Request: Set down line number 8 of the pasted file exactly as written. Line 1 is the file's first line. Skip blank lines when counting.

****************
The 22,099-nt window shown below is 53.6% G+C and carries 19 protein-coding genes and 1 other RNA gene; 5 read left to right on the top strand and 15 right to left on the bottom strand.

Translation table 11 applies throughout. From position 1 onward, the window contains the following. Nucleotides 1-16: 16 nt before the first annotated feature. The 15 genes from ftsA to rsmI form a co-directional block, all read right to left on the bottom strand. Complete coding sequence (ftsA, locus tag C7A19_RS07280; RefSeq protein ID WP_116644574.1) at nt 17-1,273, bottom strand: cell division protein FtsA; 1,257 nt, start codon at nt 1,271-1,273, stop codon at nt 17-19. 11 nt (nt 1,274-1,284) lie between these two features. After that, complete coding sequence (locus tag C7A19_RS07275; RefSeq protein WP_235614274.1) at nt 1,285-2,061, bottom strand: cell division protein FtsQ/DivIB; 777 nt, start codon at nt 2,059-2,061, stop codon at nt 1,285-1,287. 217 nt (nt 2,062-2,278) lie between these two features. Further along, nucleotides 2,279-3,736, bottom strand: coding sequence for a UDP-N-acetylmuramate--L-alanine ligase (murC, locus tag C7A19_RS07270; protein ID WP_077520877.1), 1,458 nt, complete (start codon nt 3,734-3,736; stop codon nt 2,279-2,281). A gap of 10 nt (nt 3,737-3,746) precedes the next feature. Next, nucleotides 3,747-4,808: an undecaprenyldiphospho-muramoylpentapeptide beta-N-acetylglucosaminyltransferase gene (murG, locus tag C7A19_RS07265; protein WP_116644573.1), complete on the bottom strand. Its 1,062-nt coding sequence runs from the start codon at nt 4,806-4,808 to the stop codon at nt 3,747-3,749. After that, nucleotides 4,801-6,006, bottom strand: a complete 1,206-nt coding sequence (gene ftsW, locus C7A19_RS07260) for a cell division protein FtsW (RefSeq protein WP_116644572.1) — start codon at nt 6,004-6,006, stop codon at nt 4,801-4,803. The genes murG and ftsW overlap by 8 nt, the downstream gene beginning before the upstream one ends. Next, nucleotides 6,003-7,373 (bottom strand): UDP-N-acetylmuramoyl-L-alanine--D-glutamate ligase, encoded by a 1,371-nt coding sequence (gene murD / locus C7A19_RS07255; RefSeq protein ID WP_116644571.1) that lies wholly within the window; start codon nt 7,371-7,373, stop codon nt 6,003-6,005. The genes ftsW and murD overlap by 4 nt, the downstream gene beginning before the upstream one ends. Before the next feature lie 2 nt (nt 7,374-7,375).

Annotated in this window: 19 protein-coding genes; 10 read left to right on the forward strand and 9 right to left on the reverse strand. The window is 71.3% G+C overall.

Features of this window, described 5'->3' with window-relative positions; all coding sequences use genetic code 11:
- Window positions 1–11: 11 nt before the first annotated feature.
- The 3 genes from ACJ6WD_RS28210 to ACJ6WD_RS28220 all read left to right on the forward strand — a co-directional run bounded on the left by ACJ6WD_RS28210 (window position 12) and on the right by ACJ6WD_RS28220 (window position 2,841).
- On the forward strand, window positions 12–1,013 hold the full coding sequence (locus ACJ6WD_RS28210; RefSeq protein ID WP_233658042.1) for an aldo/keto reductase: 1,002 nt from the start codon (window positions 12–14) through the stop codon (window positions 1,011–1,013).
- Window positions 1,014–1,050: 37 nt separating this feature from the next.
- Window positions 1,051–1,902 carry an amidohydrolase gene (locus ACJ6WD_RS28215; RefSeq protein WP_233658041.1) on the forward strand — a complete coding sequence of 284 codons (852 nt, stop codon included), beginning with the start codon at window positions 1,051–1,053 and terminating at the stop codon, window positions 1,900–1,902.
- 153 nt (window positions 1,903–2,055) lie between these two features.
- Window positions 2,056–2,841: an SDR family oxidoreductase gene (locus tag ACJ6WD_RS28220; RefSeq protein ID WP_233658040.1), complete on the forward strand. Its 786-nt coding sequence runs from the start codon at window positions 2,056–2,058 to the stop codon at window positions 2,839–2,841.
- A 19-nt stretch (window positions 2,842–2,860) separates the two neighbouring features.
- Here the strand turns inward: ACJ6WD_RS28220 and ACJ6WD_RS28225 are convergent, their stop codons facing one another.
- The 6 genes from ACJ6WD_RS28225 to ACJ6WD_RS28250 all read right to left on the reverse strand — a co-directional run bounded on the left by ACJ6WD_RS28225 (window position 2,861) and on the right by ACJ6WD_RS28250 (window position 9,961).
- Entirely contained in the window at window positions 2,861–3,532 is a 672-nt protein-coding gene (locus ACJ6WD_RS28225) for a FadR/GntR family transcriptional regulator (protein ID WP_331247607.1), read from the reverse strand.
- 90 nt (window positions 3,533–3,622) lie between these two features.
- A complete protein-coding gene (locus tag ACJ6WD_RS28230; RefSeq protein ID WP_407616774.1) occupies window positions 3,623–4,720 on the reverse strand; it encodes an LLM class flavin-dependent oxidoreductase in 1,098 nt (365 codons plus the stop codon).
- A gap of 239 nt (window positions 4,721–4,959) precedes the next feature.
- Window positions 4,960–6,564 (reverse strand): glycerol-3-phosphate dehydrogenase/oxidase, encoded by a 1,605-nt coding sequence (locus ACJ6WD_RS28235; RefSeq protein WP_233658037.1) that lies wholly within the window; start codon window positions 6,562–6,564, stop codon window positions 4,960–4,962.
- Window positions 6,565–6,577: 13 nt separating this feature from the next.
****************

- Window positions 1,014–1,050: 37 nt separating this feature from the next.